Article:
Changes in drug use during young adulthood

The effects of parent alcoholism and transition into marriage

David B. Flora, Laurie Chassin

Research output: Contribution to journalArticle

22 Citations (Scopus)

Abstract

The present study examined the changes in drug use during the transition from emerging adulthood into young adulthood among a community sample of children of alcoholics (COAs) and demographically matched non-COAs. Consistent with national data, the non-COAs significantly decreased their drug use during this time, but the COAs did not significantly decrease their use. On the basis of role compatibility theory, the authors next examined whether marital status mediated or moderated this difference between COAs and non-COAs in linear drug use growth trajectories. In support of mediation, the authors found that COAs were significantly less likely than non-COAs to be currently married and that, for male participants, marriage was significantly associated with greater decreases in drug use during the mid to late 20s.

Original languageEnglish (US)
Pages (from-to)352-362
Number of pages11
JournalPsychology of Addictive Behaviors
Volume19
Issue number4
DOIs
StatePublished - Dec 2005

Fingerprint

Alcoholics
Marriage
Alcoholism
Pharmaceutical Preparations
Marital Status
Growth

Keywords

  • Parent alcoholism
  • Role compatibility
  • Transition into marriage
  • Young adult drug use

ASJC Scopus subject areas

  • Psychiatry and Mental health
  • Clinical Psychology

Cite this

Changes in drug use during young adulthood : The effects of parent alcoholism and transition into marriage. / Flora, David B.; Chassin, Laurie.

In: Psychology of Addictive Behaviors, Vol. 19, No. 4, 12.2005, p. 352-362.

Research output: Contribution to journalArticle

@article{78e99f2dced94d3da0cb41ecf490c024,
title = "Changes in drug use during young adulthood: The effects of parent alcoholism and transition into marriage",
abstract = "The present study examined the changes in drug use during the transition from emerging adulthood into young adulthood among a community sample of children of alcoholics (COAs) and demographically matched non-COAs. Consistent with national data, the non-COAs significantly decreased their drug use during this time, but the COAs did not significantly decrease their use. On the basis of role compatibility theory, the authors next examined whether marital status mediated or moderated this difference between COAs and non-COAs in linear drug use growth trajectories. In support of mediation, the authors found that COAs were significantly less likely than non-COAs to be currently married and that, for male participants, marriage was significantly associated with greater decreases in drug use during the mid to late 20s.",
keywords = "Parent alcoholism, Role compatibility, Transition into marriage, Young adult drug use",
author = "Flora, {David B.} and Laurie Chassin",
year = "2005",
month = "12",
doi = "10.1037/0893-164X.19.4.352",
language = "English (US)",
volume = "19",
pages = "352--362",
journal = "Psychology of Addictive Behaviors",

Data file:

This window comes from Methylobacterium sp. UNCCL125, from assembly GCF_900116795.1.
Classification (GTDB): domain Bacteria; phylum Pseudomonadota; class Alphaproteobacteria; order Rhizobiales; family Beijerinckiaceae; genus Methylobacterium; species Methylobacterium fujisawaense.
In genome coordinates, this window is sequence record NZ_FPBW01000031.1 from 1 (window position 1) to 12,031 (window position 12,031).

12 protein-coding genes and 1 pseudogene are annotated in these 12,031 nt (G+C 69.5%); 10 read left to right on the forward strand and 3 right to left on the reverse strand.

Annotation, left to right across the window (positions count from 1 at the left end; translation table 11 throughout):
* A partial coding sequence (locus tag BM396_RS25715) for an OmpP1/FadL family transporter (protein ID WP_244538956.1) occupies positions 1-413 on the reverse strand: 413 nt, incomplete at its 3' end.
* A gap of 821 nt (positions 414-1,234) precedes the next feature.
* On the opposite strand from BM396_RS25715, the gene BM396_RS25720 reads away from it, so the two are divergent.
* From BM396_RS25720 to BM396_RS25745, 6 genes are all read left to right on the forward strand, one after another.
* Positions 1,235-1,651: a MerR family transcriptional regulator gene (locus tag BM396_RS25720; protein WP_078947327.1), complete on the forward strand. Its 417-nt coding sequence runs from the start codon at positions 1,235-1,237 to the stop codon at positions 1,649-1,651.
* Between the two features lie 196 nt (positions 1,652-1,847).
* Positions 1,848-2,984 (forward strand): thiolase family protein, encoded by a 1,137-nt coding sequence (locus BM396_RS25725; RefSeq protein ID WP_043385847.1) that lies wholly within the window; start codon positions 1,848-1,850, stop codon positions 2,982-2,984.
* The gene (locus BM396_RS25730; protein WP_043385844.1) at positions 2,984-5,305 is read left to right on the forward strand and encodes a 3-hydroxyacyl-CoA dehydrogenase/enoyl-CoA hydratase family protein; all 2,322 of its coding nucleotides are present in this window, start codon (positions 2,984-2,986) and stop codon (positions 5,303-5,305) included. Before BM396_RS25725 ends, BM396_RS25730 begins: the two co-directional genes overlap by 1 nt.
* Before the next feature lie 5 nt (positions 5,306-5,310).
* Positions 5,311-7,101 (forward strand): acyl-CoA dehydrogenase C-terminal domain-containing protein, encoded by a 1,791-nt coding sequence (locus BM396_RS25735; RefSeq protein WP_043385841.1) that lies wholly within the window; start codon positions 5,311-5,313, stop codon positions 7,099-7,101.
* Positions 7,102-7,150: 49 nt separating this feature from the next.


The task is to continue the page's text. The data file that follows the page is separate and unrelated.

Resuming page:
issn = "0893-164X",
publisher = "Educational Publishing Foundation",
number = "4",

}

TY - JOUR

T1 - Changes in drug use during young adulthood

T2 - The effects of parent alcoholism and transition into marriage

AU - Flora, David B.

AU - Chassin, Laurie

PY - 2005/12

Y1 - 2005/12

N2 - The present study examined the changes in drug use during the transition from emerging adulthood into young adulthood among a community sample of children of alcoholics (COAs) and demographically matched non-COAs. Consistent with national data, the non-COAs significantly decreased their drug use during this time, but the COAs did not significantly decrease their use. On the basis of role compatibility theory, the authors next examined whether marital status mediated or moderated this difference between COAs and non-COAs in linear drug use growth trajectories. In support of mediation, the authors found that COAs were significantly less likely than non-COAs to be currently married and that, for male participants, marriage was significantly associated with greater decreases in drug use during the mid to late 20s.

AB - The present study examined the changes in drug use during the transition from emerging adulthood into young adulthood among a community sample of children of alcoholics (COAs) and demographically matched non-COAs. Consistent with national data, the non-COAs significantly decreased their drug use during this time, but the COAs did not significantly decrease their use. On the basis of role compatibility theory, the authors next examined whether marital status mediated or moderated this difference between COAs and non-COAs in linear drug use growth trajectories. In support of mediation, the authors found that COAs were significantly less likely than non-COAs to be currently married and that, for male participants, marriage was significantly associated with greater decreases in drug use during the mid to late 20s.

KW - Parent alcoholism

KW - Role compatibility

KW - Transition into marriage

KW - Young adult drug use

UR - http://www.scopus.com/inward/record.url?scp=29444456792&partnerID=8YFLogxK

UR - http://www.scopus.com/inward/citedby.url?scp=29444456792&partnerID=8YFLogxK

U2 - 10.1037/0893-164X.19.4.352

DO - 10.1037/0893-164X.19.4.352

M3 - Article

VL - 19

SP - 352

EP - 362

JO - Psychology of Addictive Behaviors

JF - Psychology of Addictive Behaviors

SN - 0893-164X

IS - 4

ER -